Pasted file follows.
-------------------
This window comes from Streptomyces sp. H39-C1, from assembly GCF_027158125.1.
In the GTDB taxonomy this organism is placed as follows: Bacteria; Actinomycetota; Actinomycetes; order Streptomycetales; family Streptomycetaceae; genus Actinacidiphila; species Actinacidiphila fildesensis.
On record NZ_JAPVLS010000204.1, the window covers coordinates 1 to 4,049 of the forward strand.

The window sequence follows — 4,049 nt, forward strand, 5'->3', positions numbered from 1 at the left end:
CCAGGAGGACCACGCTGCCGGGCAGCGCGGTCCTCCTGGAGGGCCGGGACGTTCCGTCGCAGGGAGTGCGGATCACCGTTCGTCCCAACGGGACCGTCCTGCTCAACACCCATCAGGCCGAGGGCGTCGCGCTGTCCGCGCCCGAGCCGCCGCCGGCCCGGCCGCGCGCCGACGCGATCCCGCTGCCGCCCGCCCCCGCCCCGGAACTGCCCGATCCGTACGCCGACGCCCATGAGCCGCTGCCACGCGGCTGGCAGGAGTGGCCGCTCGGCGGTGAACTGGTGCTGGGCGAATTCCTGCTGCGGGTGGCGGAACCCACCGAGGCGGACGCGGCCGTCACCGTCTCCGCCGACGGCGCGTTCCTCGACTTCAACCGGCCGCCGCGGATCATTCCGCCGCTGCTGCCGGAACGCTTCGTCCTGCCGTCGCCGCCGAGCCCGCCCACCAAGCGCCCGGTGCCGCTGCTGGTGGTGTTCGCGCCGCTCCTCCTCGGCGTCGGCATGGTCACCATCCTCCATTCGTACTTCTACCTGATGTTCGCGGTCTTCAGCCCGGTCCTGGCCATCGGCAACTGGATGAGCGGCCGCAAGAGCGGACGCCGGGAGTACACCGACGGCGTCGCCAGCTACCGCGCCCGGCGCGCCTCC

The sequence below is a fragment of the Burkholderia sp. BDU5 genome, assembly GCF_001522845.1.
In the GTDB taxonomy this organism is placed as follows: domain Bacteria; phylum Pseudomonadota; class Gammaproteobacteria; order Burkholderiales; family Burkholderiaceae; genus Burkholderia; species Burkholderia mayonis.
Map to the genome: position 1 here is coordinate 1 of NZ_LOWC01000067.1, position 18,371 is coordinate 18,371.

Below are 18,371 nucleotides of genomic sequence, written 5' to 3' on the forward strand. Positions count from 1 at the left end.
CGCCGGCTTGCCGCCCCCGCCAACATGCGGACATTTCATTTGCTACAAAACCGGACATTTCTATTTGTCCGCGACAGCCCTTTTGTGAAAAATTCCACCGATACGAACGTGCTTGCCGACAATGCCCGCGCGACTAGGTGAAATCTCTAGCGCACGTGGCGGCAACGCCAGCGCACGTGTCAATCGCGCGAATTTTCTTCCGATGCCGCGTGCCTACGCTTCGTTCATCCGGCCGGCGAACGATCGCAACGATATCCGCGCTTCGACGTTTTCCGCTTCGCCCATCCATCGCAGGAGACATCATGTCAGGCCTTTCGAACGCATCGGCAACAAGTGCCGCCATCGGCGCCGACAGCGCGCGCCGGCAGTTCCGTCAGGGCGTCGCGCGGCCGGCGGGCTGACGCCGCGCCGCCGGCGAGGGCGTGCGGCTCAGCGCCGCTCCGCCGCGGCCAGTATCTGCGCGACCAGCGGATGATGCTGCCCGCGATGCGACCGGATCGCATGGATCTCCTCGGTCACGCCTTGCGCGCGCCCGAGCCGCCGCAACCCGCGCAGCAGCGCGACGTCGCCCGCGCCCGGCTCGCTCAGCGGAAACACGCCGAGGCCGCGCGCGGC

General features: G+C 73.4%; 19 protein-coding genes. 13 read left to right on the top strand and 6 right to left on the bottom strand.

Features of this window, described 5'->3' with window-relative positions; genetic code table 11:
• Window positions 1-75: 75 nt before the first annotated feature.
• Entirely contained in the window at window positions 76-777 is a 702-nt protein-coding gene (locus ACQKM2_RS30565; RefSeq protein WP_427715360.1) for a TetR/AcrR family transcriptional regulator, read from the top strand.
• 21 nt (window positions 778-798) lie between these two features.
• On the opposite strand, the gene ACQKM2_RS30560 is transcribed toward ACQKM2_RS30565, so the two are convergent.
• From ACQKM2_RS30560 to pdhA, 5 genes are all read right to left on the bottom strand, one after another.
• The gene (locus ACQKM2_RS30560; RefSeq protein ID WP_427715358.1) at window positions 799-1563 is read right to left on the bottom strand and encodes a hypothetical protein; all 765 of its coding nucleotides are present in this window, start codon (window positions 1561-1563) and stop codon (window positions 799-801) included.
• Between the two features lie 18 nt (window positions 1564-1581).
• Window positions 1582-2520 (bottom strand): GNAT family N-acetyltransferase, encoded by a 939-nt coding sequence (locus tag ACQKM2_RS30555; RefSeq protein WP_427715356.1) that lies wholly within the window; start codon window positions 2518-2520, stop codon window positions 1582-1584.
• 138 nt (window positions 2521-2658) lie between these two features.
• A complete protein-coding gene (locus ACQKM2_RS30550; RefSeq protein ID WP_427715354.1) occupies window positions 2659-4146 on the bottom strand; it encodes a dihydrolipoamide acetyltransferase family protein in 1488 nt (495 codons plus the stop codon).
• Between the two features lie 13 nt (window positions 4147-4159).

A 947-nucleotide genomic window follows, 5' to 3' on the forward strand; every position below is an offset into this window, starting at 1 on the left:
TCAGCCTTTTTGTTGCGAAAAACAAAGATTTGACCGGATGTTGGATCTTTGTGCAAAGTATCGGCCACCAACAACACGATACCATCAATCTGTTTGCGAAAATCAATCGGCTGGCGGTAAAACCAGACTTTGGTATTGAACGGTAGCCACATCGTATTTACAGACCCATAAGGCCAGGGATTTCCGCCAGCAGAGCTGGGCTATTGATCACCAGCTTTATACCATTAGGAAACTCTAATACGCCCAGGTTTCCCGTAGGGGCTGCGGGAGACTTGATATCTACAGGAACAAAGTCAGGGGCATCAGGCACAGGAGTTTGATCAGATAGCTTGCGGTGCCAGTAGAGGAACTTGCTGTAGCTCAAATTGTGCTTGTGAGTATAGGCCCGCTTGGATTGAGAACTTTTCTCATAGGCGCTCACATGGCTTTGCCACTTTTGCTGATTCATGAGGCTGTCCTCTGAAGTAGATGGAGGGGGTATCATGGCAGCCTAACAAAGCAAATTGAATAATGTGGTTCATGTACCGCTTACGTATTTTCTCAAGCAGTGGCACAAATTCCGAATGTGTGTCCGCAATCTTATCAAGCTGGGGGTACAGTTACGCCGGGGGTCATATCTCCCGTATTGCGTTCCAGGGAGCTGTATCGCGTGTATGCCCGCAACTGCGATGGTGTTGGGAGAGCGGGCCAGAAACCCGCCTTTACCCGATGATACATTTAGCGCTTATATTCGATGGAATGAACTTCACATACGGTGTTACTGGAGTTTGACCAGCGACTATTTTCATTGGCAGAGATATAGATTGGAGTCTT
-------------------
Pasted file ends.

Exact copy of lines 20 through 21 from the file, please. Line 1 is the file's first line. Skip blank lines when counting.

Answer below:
• Window positions 1582-2520 (bottom strand): GNAT family N-acetyltransferase, encoded by a 939-nt coding sequence (locus tag ACQKM2_RS30555; RefSeq protein WP_427715356.1) that lies wholly within the window; start codon window positions 2518-2520, stop codon window positions 1582-1584.
• 138 nt (window positions 2521-2658) lie between these two features.